– Duda and Granderson have certainly hit a lot of line drive outs into the shift… but is that “unlucky” or the new “normal”? When Lucas is ice cold, I really don’t know why he wouldn’t bunt at least once a game just to see if it’d deter the shift. Same for Grandy the next time he slumps.

    – Cuddyer has had terrible ABs all year and is extremely lucky to be hitting .240.

    – d’Arnaud’s hard-hit balls never seemed to be at anyone. He certainly wasn’t unlucky.

    – It seems to me that Flores, Tejada, and Lagares have all been about as bad as their stats indicate. And Murph is Murph, of course.

    – So if there’s bad luck outside the shift victims, it’s primarily Campbell and Kirk. Eric’s been through several phases this year where he lines it right at outfielders for a while and then starts hitting worse thereafter. Kirk, meanwhile, hasn’t been good, but he hasn’t been .100 bad either.

    – As for Mayberry, Ceciliani and Herrera, I don’t have a particular recollection of their luck, but browsing their K rates makes me think their poor stats were earned.

    The reason a stellar offensive team like the Blue Jays may score lower on certain component metrics is because they hit a ton of HRs — HRs aren’t counted as “balls in play”, and most HRs are counted as “fy balls” not “line drives”. It really depends on the metric, though.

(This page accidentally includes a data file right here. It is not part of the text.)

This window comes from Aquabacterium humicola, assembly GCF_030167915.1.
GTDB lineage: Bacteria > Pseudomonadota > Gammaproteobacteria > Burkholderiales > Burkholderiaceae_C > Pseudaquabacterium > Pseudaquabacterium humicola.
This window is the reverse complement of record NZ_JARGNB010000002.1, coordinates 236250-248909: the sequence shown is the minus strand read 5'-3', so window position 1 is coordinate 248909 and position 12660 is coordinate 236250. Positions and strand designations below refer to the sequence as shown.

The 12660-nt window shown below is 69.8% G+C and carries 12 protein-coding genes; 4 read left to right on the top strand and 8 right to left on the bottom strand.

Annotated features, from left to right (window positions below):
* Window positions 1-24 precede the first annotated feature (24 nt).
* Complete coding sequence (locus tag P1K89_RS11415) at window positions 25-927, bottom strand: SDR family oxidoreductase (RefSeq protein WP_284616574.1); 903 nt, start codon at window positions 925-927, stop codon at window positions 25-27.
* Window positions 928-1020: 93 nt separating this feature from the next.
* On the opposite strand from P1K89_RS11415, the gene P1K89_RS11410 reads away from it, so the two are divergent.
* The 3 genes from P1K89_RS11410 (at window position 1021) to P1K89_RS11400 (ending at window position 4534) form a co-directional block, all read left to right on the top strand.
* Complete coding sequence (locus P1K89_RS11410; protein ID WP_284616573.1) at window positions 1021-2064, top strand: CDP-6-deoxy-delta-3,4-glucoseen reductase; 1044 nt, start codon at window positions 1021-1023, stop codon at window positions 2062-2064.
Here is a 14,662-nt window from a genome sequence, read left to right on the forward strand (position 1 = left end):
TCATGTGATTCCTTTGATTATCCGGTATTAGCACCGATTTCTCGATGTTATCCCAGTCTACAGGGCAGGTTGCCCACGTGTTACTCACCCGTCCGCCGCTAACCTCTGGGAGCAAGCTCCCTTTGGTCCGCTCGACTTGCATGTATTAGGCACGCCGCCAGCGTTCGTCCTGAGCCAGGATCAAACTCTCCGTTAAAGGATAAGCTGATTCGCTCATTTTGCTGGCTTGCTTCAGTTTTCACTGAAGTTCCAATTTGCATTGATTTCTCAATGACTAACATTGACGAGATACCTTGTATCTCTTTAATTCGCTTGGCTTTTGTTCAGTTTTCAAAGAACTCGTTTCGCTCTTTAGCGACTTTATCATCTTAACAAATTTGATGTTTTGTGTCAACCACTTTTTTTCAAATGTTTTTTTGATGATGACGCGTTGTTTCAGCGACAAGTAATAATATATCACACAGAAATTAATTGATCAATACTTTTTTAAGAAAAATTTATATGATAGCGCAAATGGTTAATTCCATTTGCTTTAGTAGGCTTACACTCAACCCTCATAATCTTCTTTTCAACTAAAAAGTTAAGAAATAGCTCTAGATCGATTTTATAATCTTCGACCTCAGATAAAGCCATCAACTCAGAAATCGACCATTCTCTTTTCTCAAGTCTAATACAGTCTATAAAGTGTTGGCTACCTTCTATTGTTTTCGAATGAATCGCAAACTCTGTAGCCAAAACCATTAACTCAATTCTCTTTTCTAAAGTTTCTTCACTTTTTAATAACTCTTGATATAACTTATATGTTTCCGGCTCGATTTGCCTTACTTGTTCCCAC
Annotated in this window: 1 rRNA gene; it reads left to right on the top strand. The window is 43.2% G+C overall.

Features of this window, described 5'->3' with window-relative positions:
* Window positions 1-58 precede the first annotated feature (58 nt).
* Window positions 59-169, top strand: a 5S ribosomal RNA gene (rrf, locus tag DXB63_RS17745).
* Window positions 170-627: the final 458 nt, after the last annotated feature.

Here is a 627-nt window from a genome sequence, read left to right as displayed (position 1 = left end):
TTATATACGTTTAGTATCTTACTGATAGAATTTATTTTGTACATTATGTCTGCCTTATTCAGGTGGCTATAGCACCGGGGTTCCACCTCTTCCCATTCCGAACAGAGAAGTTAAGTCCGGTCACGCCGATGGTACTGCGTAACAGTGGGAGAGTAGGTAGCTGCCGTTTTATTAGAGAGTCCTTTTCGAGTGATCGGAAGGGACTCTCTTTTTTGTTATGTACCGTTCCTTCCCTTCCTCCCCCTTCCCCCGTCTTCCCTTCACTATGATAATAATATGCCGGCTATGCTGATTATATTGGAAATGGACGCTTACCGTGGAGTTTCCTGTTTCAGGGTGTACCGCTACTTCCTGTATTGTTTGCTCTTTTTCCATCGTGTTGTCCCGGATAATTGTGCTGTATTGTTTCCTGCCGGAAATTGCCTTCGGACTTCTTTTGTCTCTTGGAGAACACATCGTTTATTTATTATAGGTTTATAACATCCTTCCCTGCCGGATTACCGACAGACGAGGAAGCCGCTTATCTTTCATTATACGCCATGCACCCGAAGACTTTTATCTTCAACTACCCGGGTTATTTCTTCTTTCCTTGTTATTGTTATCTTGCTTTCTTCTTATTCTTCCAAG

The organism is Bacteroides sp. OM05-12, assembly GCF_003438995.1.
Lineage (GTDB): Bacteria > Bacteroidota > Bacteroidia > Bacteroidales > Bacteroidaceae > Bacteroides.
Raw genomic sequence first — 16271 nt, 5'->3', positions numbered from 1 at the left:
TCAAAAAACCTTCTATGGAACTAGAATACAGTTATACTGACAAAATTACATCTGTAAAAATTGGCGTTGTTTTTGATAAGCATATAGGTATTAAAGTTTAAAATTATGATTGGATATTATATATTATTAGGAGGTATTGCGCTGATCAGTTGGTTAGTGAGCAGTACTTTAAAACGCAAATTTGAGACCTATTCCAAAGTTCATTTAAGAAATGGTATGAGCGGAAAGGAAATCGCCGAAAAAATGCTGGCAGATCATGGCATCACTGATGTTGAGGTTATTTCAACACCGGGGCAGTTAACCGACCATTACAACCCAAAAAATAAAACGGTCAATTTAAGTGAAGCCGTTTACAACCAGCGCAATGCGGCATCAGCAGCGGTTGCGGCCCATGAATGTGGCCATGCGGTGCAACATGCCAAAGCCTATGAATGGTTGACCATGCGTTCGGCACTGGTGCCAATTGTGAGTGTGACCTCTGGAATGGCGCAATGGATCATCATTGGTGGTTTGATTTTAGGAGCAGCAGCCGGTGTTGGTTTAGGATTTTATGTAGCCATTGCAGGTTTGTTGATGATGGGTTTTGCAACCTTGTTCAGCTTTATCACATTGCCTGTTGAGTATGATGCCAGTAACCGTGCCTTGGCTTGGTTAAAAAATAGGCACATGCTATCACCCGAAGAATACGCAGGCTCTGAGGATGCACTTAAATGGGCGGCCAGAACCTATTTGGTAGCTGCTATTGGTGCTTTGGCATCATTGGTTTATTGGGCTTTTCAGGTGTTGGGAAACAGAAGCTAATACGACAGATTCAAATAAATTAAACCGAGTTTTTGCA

Generally, the purpose of pointing out a team’s bad luck is to predict (or at least reasonably hope for) better results going forward. But with Kirk and Campbell likely to be used sparingly and other teams unlikely to stop shifting Duda and Grandy, I don’t see enough reasons to back up such a prediction.

    If the Mets do get more hits, I think it’ll be because they actually hit better.

    • Extragooey July 7, 2015 at 11:35 am
      Hmm… I’m not sure about the HRs not being counted as balls in play. Yes, the home run ball is literally not a “ball in play.” However, I would think stat heads would be crazy to not include that in an analysis for hitting. I will give them more credit than you and assume they do include it. Unless you can find me a reference saying it’s not.

      All the talk over these few years about whether the Mets are too patient or not aggressive enough I think is irrelevant. Button line is, the Mets swing at too many balls out of the zone or pitcher’s pitches. Some are more guilty than others. Even Cuddyer’s hit last night was a ball. Legares’ was a borderline strike so maybe he had to swing there. Unless they can get better pitch recognition, guys like Legares, it’s hard to see him develop more than what he is now offensively.

      • argonbunnies July 7, 2015 at 4:30 pm
        Agreed on Lagares, and yeah, even though Cuddyer hit that pitch, he shouldn’t be swinging at it, because the last 20 times he did, he whiffed.

        As for stats, I’m not guessing here, I know for a fact that BABIP excludes HRs. It’s because BABIP is a primarily a pitcher stat and most people who use it for batters do so incorrectly (thus Gary Cohen’s confusion and dislike).

        There are hard-hit ball rate stats, on the other hand, which do not exclude HRs.

        Every line-drive rate stat I’ve seen includes those very few HRs classified as line drives.

        I’m happy to explain more about why BABIP is what it is if you’re interested. I have plenty of opinions on this stuff; I think the issue of whether HRs are treated as under a pitcher’s control (FIP) or as lucky fly balls (xFIP) or as under a hitter’s control (HR/fly) is crucial to modern analysis.